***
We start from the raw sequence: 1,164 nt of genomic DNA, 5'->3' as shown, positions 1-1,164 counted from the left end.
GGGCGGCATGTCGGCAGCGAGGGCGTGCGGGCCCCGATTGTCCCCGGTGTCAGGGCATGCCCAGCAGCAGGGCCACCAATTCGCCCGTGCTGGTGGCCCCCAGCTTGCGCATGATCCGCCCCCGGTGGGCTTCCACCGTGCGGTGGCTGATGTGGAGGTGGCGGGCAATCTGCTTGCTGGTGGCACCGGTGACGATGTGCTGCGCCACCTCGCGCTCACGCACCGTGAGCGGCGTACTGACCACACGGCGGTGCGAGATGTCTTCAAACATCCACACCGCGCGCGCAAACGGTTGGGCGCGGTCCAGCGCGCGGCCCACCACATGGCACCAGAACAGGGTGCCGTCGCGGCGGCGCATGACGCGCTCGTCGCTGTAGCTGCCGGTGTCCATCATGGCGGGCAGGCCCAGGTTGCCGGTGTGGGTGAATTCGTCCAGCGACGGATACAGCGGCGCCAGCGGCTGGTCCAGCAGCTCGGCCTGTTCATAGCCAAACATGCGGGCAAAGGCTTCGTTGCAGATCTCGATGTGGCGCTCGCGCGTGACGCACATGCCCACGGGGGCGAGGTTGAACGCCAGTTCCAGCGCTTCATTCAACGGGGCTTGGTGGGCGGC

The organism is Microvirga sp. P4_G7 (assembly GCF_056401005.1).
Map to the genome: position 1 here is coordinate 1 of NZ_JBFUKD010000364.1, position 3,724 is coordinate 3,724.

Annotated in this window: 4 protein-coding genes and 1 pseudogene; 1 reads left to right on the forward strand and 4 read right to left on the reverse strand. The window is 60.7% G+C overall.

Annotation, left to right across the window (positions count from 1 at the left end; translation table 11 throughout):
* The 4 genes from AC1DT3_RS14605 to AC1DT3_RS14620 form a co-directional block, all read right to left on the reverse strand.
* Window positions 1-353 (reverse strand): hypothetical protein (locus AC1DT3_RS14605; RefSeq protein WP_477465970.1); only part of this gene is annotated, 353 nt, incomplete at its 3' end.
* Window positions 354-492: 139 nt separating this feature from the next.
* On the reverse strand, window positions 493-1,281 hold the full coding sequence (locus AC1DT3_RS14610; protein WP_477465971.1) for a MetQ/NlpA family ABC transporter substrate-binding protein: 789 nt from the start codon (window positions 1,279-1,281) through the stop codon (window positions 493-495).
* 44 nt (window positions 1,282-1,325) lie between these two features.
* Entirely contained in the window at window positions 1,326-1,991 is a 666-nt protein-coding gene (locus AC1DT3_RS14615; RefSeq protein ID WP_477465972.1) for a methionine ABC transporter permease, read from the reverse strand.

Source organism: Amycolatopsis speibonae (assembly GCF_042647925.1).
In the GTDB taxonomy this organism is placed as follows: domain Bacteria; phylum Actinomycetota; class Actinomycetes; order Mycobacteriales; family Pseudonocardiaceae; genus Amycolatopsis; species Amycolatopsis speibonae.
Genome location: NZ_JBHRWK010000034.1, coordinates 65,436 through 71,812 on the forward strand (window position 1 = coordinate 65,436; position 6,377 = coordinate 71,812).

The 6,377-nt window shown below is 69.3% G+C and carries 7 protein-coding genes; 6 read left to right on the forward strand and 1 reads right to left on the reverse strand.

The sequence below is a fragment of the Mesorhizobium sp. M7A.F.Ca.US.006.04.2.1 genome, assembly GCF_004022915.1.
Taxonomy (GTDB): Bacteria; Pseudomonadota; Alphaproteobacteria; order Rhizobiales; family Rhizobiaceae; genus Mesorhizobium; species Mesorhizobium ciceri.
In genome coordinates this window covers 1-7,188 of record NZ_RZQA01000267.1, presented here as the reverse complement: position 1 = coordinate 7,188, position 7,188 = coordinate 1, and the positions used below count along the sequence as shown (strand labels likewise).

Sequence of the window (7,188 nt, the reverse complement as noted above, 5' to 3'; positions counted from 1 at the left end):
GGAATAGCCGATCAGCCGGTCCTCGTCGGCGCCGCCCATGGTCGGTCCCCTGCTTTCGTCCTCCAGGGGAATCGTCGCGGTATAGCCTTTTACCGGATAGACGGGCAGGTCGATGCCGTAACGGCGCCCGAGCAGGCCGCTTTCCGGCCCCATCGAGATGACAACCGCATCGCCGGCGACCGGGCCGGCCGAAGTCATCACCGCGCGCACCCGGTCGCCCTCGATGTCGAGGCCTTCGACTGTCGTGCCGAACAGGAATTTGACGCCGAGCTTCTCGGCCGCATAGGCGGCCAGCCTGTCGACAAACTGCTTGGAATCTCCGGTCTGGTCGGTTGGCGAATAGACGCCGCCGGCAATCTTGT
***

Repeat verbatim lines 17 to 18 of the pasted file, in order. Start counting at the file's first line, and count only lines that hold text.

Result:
The sequence below is a fragment of the Mesorhizobium sp. M7A.F.Ca.US.006.04.2.1 genome, assembly GCF_004022915.1.
Taxonomy (GTDB): Bacteria; Pseudomonadota; Alphaproteobacteria; order Rhizobiales; family Rhizobiaceae; genus Mesorhizobium; species Mesorhizobium ciceri.